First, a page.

Tabular Record of Movement

© 2011-2018 Gilbert Casse, Bob Hackett and Peter Cundall

Revision 4

13 April 1935:
Uraga. Laid down by Uraga Senkyo K.K. Kojo shipyard as a 2,962-ton cargo ship for Osaka Shosen K.K., Osaka.

20 July 1935:
Launched and named RAKUTO MARU.

15 September 1935:
Completed. Her registered port is Osaka. Her net registered tonnage ( NRT) is 1,723-tons. [1]

2 October 1935:
Departs Osaka on a scheduled cruise and returns at an unknown date.

16 October 1935:
Departs Osaka on a scheduled cruise and returns at an unknown date.

3 November 1935:
Departs Osaka on a scheduled cruise and returns at an unknown date.

22 November 1935:
Departs Osaka. Calls at Chongjin and Rashin, Chosen (now North Korea) and at Yuki (now Unggi, South Korea).

6 December 1935:
Departs Osaka on a scheduled cruise and returns at an unknown date.

20 December 1935:
Departs Osaka on a scheduled cruise and returns at an unknown date.

July 1937: The Marco Polo Bridge (The"First China Incident") Incident:
Hun River. Japanese troops fire blank cartridges during night maneuvers at the Marco Polo Bridge. Chinese troops across the river fire back, but do not cause injuries. At morning roll call, the Japanese discover a soldier missing and assume the Chinese have captured him. The Japanese demand entry to the Beijing suburb of Wanping to look for the soldier, but the Chinese refuse. The Japanese shell the city and an undeclared war on China begins.

21 July 1937:
Departs Osaka.

E 1937:
Her NRT is changed to 1,725-tons. Requisitioned by the IJA with alloted number No. 134.[1]

13 April 1938:
Departs Osaka.

E 1939:
Released to her owners.

12 August 1939:
Her owners are changed to Toa Kaiun K.K. and her port of registry to Tokyo.

E 1941:
Her NRT is changed to 1,704-tons. [1]

10 November 1941:
Requisitioned by the IJN as a transport (Ippan Choyosen). [2]

19 November 1941:
Innoshima, Hiroshima Prefecture. Docks at Osaka Iron Works shipyard to start conversion to an auxiliary transport.

20 November 1941:
Registered in the IJN under internal order No. 1495 and attached to the Sasebo Naval District as an auxiliary transport, (Otsu) category. Her home port is Sasebo. [2]

1 December 1941:
The conversion is completed. Departs Innoshima for Osaka.

2 December 1941:
Arrives at Osaka.

5 December 1941:
Departs Osaka for Kure.

6 December 1941:
Arrives at Kure.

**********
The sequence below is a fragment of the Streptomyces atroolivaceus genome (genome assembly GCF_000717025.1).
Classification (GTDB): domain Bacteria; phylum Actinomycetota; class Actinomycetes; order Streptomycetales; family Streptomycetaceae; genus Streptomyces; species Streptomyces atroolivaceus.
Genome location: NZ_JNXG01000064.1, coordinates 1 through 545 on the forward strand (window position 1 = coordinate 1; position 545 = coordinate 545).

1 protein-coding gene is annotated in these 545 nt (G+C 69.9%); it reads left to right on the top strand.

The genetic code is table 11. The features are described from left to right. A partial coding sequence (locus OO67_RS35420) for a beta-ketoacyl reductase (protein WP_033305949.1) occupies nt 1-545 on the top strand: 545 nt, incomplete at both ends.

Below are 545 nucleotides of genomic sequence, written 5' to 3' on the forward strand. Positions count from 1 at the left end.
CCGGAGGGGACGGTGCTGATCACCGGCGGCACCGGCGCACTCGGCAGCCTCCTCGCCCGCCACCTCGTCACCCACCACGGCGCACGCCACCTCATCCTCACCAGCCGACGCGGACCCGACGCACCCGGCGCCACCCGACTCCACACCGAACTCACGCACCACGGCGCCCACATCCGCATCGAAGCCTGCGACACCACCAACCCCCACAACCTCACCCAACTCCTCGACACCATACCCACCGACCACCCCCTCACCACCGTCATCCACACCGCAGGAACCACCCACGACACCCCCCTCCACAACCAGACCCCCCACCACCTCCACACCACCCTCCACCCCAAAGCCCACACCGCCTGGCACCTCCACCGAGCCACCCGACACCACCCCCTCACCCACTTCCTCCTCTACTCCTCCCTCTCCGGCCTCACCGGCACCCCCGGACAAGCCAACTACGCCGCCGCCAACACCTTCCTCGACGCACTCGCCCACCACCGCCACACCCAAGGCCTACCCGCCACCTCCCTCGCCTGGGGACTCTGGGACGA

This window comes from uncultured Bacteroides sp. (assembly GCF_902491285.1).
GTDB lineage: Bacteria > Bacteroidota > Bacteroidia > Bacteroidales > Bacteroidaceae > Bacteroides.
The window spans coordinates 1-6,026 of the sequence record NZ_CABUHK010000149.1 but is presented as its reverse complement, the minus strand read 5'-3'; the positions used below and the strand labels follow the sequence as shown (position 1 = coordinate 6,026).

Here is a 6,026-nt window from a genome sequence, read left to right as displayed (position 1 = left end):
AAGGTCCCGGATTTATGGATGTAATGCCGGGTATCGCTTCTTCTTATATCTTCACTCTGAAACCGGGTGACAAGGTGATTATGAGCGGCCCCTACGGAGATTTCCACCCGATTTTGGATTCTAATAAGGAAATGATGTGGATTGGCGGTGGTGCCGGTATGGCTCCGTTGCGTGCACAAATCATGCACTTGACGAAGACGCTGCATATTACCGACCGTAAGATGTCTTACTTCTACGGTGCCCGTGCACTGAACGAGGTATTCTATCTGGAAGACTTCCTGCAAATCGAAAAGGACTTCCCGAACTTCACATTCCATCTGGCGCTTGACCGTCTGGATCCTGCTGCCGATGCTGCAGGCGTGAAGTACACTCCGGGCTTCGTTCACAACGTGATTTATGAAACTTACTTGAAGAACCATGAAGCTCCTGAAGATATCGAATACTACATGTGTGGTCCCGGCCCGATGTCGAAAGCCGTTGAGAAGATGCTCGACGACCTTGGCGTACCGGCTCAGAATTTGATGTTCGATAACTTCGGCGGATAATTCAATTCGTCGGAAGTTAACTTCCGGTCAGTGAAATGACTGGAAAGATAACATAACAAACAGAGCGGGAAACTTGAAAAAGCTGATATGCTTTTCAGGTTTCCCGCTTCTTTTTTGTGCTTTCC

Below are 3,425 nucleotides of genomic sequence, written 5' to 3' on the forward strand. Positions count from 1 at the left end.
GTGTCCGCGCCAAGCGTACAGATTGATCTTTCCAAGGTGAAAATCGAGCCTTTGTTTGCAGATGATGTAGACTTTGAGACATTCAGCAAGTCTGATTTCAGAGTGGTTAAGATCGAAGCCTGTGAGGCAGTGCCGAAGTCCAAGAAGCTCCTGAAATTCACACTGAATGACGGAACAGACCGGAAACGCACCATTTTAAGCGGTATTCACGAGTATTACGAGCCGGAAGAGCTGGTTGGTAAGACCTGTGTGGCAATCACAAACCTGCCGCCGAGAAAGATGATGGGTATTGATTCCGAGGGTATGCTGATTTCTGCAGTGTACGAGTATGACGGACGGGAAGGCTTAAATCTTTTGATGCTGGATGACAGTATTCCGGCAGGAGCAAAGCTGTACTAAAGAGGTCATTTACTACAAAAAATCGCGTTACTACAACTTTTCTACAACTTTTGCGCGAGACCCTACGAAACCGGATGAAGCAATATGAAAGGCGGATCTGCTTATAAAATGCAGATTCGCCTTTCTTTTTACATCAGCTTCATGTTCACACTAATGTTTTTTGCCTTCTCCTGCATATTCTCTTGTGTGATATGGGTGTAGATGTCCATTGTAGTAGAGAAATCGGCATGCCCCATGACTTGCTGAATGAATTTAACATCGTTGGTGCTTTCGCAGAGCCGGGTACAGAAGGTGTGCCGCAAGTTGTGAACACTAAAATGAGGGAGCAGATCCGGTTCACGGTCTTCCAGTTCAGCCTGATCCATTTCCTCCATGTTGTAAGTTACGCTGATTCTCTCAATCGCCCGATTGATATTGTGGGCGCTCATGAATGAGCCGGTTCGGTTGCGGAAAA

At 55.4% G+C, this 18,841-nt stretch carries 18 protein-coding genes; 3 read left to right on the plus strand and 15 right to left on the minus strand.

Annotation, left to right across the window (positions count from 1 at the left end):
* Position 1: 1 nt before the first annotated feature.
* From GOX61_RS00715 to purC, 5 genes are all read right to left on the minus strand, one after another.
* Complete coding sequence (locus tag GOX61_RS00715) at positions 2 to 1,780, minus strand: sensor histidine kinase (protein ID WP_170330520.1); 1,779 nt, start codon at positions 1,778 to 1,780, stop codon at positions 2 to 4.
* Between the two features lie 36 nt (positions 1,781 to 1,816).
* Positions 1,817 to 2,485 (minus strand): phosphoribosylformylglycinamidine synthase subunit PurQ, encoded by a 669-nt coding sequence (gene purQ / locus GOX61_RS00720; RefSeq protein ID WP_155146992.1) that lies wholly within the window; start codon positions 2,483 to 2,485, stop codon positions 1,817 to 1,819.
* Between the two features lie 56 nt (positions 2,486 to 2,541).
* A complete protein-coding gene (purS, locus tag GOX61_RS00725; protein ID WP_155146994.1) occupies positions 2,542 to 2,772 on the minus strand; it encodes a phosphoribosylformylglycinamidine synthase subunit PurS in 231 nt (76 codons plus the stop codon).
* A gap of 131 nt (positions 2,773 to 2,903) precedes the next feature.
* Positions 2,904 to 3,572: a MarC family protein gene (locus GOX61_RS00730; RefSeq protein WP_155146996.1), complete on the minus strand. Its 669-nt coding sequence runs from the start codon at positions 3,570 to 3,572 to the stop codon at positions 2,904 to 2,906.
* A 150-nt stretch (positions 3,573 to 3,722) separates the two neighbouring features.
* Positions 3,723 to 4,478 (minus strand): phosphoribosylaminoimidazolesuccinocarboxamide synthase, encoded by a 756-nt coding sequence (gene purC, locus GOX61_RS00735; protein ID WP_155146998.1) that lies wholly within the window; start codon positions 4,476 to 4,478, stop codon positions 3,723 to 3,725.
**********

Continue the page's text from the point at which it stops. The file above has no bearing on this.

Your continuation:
20 December 1941:
Departs Kure for Palau, Western Carolines in a convoy also consisting of auxiliary transports KAGU and KUNITSU MARUs escorted by destroyer WAKATAKE.

28 December 1941:
Arrives at Palau.

1 January 1942:
At 1150 departs Palau for Davao, Mindanao, Philippines with auxiliary transports CHOWA and KAGU MARUs and auxiliary oiler KOKUYO MARU.

4 January 1942:
At 1430 arrives at Davao. Later transfers to Daliao (15 km NNE of Davao).

6 January 1942: The Invasion of Dutch Borneo:
At 1100, Rear Admiral (later Vice Admiral) Hirose Sueto’s (39) Tarakan Occupation Force departs Daliao. Hirose's force close escort’s include MineSweepDiv 11’s W-16, W-15, W-13, W-14, MineSweepDiv 30’s W-17 and W-18, SubChasDiv 31’s CH-10, CH-11 and CH-12, patrol boats PB-36, PB-37 and PB-38 and other auxiliary ships.

The Tarakan invasion convoy is organized into two subdivisions :

1st subdivision (right wing unit) consists of TSURUGA (IJA), LIVERPOOL (IJA), HITERU (IJA), HANKOW (IJA), EHIME (IJA), KUNIKAWA (IJN) and KANO (IJN) MARUs and transports MajGen Sakaguchi Shizuo’s Detachment (right wing forces) 56th Mixed Infantry Group elements and the Kure No. 2 Special Naval Landing Force (SNLF).

2nd subdivision (left wing unit) consists of RAKUTO (IJN), HAVANA (IJA), TEIRYU (ex-German AUGSBURG) (IJA), KURETAKE (IJA), NICHIAI (IJA), KAGU (IJN), and KUNITSU (IJN) MARUs and transports the Sakaguchi Detachment (left wing forces), 5th Construction Unit and 2nd Defense Unit. The convoy’s additional escort is provided by Rear Admiral (later Vice Admiral) Nishimura Shoji’s (39) DesRon 4’s light cruiser NAKA with DesDiv 2’s HARUSAME, SAMIDARE, YUDACHI and MURUSAME, DesDiv 9’s ASAGUMO and MINEGUMO, NATSUGUMO and DesDiv 24’s UMIKAZE, KAWAKAZE, YAMAKAZE and SUZUKAZE. 21st Air Flotilla seaplane tenders SANUKI and SANYO MARUs provide air cover.

10 January 1942:
At 1900, both subdivisions arrive at No. 1 anchorage, approximately 16 nms E of Tarakan. In the afternoon, Tarakan Island was visible due the smoke caused by the Dutch destruction of the oilfields and other vital installations. By night the flames are so bright that the island is clearly visible in the dark.

At 1940 the Right Wing and Left Wing Unit board landing craft and start for their landing points. Initially, the Right Wing Unit, mistaking the flames from the Goonoong Tjankool oilfields for those of the Tarakan oilfield, miss its proposed landing point. The Japanese commanders realize their mistake, when the landing boats were already returning back to their ships.

At 2215, the 2nd subdivision departs No. 1 Anchorage.

11 January 1942: